Pi-Man – Simon Singh talks The Simpsons and Mathematics

Mmmm. Doughnut theory…

 

When Exposed was little all it wanted to do was avoid maths and watch The Simpsons, so reading Simon Singh’s book The Simpsons and Their Mathematical Secrets, it's a shock to discover that a secret cabal of writers on the Worlds Greatest Show were the opposite. But that's just one of the revelations that the Simon Singh (off brilliant Radio 4 pop science show Infinite Monkey Cage amongst other things) draws out in his animated pop science book. Filled with more tasty secrets than Dan Brown's Mystery Bakery, we caught up with Simon just as he was preparing to come up to Sheffield for his talk at Flash! This Sunday as part of the Off The Shelf festival…

 

Exposed: Ay carumba! Congrats on the book, it’s brill. And we only had to take one break as a result of our brains struggling with the numbers!

 

Simon Singh: Cheers! You work on these things for years and it’s always great when you get feedback!

 

Reading the book is like a rollercoaster version of maths – it’s this sweeping ride through The Simpsons’ obsession with numbers and theorems and stories and the like and absolutely mindblowing at points. It is like a Dan Brown book. In a good way. What was it like to write?

 

I think the problem I had was when I came to write the book I initially wanted to have six themes and six chapters – each based around types of mathematics or certain characters. But I found I was starting to crowbar and force things in to fit. When I switched to having seventeen chapters the book just came alive. So if I want to talk about Homer Simpsons' modified Pythagorean Theorem I can just talk about it! Once I got hold of that it was actually pretty easy to write.

 

When did you first watch The Simpsons?

 

Well I missed the first two series cos I was out of the country and initially I thought it was for children but of course The Simpsons is for everybody.

 

I think the first mathematics reference that really hit me was the reference to Fermat’s Last Theorem in Treehouse of Horror VI. When I saw that I was like ‘That’s really odd!’ I’ve written a whole book on Fermat’s Last Theorem (“V cool mystery which involves a part time mathematician called Fermat leaving behind a book full of notes on Theorems – statements of mathematical fact – all but one of which were discovered to be true. So his ‘last theorem’ is the last remaining one that everyone is trying to prove” – Flash! Maths Ed) and I know that equation, but I guess most people don’t. And thought nothing more about it. But then I saw Rubber Sheet Geometry crop up in the episode, ‘The Wizard of Evergreen Terrace’ (in which Homer becomes a great-ish inventor) and that’s when I became really curious! And from there I discovered who David Z Cohen was and realised there were lots of mathematicians on The Simpsons’ writing team and lots of mathematical references I’d never even noticed before…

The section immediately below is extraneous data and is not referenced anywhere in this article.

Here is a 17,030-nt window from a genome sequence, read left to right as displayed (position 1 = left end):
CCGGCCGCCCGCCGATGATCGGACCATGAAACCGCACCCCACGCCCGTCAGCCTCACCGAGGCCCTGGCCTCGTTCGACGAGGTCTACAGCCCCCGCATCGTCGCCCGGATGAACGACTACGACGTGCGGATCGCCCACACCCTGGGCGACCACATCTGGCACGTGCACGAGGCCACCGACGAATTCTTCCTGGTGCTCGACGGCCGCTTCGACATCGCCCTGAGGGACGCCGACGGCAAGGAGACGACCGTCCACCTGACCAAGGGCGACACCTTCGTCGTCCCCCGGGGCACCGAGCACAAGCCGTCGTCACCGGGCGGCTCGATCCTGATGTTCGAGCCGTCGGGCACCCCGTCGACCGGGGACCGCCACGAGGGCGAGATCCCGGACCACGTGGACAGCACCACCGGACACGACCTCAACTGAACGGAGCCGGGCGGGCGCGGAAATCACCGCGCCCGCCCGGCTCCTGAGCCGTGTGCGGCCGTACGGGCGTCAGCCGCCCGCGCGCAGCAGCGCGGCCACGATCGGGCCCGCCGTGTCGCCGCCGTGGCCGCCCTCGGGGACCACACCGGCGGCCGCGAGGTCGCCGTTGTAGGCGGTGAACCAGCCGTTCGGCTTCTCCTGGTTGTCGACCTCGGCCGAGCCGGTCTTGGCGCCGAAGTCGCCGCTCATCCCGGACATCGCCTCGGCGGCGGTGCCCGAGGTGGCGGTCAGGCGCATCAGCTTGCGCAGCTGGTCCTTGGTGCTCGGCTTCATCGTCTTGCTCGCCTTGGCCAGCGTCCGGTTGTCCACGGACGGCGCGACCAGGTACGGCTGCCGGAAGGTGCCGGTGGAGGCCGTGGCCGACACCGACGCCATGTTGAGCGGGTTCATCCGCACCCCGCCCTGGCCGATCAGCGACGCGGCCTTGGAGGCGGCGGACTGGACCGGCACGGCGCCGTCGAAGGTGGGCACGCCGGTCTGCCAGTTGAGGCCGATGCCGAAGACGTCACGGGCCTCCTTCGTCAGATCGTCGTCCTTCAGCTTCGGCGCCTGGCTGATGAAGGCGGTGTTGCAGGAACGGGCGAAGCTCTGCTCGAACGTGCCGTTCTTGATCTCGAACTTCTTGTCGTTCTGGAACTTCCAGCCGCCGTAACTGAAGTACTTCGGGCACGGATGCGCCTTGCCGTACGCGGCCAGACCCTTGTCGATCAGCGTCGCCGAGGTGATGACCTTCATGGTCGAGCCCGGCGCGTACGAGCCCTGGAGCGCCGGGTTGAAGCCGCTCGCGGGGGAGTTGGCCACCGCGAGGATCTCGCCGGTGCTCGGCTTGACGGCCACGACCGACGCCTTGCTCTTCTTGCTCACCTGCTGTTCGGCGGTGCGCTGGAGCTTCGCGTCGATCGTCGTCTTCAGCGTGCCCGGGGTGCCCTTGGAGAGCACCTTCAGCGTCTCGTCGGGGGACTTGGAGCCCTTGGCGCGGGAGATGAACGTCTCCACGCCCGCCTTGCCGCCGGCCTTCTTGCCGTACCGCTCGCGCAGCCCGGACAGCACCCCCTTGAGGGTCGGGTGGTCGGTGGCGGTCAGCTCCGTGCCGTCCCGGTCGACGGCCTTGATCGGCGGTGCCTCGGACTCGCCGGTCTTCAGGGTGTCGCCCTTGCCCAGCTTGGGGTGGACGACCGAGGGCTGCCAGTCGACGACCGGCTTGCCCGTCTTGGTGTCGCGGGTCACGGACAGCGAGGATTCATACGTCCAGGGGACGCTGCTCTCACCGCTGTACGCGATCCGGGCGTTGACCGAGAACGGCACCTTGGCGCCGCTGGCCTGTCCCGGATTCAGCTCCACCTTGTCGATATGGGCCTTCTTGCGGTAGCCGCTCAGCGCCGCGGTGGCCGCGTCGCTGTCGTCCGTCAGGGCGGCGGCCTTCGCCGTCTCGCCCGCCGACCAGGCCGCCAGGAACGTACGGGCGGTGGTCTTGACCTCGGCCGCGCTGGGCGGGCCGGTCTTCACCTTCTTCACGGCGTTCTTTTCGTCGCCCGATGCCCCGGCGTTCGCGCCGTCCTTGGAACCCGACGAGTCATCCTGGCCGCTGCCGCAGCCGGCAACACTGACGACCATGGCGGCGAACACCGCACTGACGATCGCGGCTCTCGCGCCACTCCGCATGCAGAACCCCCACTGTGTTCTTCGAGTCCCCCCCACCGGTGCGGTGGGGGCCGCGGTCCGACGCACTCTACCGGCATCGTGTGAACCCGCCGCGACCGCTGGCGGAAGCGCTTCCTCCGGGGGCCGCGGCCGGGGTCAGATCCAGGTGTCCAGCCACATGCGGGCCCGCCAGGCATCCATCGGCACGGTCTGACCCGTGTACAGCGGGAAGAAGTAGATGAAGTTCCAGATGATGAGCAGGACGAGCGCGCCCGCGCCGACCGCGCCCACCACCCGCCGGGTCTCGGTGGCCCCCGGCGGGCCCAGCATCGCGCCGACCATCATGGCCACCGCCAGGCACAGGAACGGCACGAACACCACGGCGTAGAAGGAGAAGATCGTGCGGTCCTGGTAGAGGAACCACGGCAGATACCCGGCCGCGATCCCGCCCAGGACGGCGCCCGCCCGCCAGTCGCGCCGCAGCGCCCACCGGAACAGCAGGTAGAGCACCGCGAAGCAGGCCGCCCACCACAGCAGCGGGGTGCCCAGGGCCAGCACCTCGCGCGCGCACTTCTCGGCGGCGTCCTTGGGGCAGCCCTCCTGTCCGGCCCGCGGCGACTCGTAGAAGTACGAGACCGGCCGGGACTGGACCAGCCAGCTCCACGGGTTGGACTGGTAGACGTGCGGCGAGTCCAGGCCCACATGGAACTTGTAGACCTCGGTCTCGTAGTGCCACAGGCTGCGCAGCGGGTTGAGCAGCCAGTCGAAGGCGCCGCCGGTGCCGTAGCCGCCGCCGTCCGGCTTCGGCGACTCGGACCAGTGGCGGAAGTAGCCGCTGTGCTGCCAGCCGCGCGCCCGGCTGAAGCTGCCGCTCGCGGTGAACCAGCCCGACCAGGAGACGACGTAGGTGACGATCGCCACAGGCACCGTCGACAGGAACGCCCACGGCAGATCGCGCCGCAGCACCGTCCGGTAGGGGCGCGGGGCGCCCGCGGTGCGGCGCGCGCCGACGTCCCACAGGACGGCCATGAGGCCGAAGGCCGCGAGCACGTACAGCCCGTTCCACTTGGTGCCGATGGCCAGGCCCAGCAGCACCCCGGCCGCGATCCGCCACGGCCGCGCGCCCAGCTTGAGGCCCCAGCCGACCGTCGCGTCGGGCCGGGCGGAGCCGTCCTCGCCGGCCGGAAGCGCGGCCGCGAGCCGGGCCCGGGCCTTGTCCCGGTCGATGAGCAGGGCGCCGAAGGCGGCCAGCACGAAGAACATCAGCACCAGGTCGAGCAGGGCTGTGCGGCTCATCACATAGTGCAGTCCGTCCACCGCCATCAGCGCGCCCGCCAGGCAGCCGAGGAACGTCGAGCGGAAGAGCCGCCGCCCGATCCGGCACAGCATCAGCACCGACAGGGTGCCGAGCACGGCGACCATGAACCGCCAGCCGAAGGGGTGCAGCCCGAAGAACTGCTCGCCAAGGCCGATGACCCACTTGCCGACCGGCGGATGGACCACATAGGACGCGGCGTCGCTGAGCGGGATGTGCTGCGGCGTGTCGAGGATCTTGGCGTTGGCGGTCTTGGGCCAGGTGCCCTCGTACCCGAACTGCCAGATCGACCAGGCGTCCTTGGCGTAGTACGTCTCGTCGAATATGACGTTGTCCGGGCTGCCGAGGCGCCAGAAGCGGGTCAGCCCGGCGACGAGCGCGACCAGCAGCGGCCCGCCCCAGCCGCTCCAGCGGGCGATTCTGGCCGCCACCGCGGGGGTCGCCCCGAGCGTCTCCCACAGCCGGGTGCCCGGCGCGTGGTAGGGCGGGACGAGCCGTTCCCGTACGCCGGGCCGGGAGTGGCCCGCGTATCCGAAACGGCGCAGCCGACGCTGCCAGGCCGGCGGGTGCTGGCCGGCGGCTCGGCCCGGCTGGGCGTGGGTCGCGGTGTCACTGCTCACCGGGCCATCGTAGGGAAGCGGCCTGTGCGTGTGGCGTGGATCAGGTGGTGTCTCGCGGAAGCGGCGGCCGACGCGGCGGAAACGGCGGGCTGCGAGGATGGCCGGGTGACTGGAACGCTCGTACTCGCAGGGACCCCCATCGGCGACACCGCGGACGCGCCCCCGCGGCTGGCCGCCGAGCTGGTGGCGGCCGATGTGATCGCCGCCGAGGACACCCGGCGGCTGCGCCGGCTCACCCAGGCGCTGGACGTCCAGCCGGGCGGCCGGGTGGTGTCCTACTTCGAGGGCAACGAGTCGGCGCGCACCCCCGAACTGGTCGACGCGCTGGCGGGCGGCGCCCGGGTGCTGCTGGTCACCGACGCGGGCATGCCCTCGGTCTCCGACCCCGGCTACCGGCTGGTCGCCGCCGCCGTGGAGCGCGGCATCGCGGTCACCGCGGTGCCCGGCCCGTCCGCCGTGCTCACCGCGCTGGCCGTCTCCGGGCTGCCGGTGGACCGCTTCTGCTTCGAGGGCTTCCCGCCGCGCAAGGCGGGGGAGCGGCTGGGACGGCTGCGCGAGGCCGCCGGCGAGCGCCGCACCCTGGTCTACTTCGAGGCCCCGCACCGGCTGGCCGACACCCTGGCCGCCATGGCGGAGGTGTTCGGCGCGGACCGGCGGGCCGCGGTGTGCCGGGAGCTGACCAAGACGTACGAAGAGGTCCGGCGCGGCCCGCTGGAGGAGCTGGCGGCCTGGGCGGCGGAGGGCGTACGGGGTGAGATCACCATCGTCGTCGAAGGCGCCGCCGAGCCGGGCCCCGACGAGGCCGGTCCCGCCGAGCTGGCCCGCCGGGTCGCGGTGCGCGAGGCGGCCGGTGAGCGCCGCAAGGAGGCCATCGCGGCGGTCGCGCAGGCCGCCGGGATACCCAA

Mentioning ‘Treehouse of Horror’ and Fermat’s Last Theorem in the same sentence is an immediately amusing juxtaposition. We giggled. Is striking a balance between humour and maths tricky?

 

Well I’ve written quite serious books in the past. But more recently I’ve been doing more light hearted things – like Infinite Monkey Cage with Brian Cox and Robin Ince. So on that I got to work with comedians such as Dara O’Briain and Tim Minchin and the like. Going out on stage with them I thought my job was to be interesting: if I’m funny that’s a bonus. But I think the time I spent touring with them made me more open to the idea of being a little more light-hearted.

 

Our favourite examples of puzzles in the book are things like Homer’s answer to Fermat’s last theorem because they provide the audience with something to do – you can actually go away and test his theory so you feel like you’re part of the story. And it’s double fun because the writers have designed their solution based on second-guessing how the audience will test it…

 

Yeah! I love being able to go away and play with the things the show does. Homer’s answer is an example of a mathematical ‘near miss’. They’re just experiments with mathematics, which is the sort of thing I do as well. There may be a hundred million people who watch The Simpsons around the world. Out of that hundred million there may be a hundred who get this kind of reference.

 

But now you can be one of them! We love how your description of discovering these clues make it sound like a kind of detective story. You’re going through the show frame by frame at some points to spot book titles or things on blackboards in the background…

 

Well although it’s a book about The Simpsons you want to bring your own words and ideas to bear too. There’s a lot of The Simpsons in there but I think there’s stuff in the book that nobody will have ever thought of before. You can go too far though. I went to the writers asking about the number of The Simpsons house, which is 742 Evergreen Terrace. It’s not a square number, it’s not a prime number, it’s not a narcissistic number. What is it? What is 742?!? “It’s the number of their house,” Came the reply. So you can become a bit too obsessive! 

 

 

Simon Singh talks about The Simpsons and Their Mathematical Secrets at The Foundry on Sunday 20th October 2013 as part of the Off The Shelf festival. Tickets here.

 

Read more about FLASH! Series of events at Off The Shelf here.

 

Interview by Rob Barker. Ay carumba!

 




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